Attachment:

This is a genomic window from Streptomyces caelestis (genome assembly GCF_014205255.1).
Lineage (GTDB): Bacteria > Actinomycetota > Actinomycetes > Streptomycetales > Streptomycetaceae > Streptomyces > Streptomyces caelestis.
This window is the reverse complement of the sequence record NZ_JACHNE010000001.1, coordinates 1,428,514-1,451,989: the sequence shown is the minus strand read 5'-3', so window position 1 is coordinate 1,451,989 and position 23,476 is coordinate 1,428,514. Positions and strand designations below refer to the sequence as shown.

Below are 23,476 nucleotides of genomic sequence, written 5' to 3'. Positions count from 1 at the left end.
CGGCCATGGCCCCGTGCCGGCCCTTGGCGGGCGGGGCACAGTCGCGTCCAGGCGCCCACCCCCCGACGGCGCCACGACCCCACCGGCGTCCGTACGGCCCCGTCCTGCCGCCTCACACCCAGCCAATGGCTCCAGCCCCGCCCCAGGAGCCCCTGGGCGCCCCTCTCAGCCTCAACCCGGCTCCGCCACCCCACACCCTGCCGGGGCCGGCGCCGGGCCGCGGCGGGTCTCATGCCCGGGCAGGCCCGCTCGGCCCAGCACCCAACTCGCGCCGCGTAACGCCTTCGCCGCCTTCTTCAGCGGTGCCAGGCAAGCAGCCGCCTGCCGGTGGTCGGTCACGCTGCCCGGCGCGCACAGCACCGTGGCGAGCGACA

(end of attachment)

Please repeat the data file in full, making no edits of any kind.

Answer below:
This is a genomic window from Streptomyces caelestis (genome assembly GCF_014205255.1).
Lineage (GTDB): Bacteria > Actinomycetota > Actinomycetes > Streptomycetales > Streptomycetaceae > Streptomyces > Streptomyces caelestis.
This window is the reverse complement of the sequence record NZ_JACHNE010000001.1, coordinates 1,428,514-1,451,989: the sequence shown is the minus strand read 5'-3', so window position 1 is coordinate 1,451,989 and position 23,476 is coordinate 1,428,514. Positions and strand designations below refer to the sequence as shown.

Below are 23,476 nucleotides of genomic sequence, written 5' to 3'. Positions count from 1 at the left end.
CGGCCATGGCCCCGTGCCGGCCCTTGGCGGGCGGGGCACAGTCGCGTCCAGGCGCCCACCCCCCGACGGCGCCACGACCCCACCGGCGTCCGTACGGCCCCGTCCTGCCGCCTCACACCCAGCCAATGGCTCCAGCCCCGCCCCAGGAGCCCCTGGGCGCCCCTCTCAGCCTCAACCCGGCTCCGCCACCCCACACCCTGCCGGGGCCGGCGCCGGGCCGCGGCGGGTCTCATGCCCGGGCAGGCCCGCTCGGCCCAGCACCCAACTCGCGCCGCGTAACGCCTTCGCCGCCTTCTTCAGCGGTGCCAGGCAAGCAGCCGCCTGCCGGTGGTCGGTCACGCTGCCCGGCGCGCACAGCACCGTGGCGAGCGACA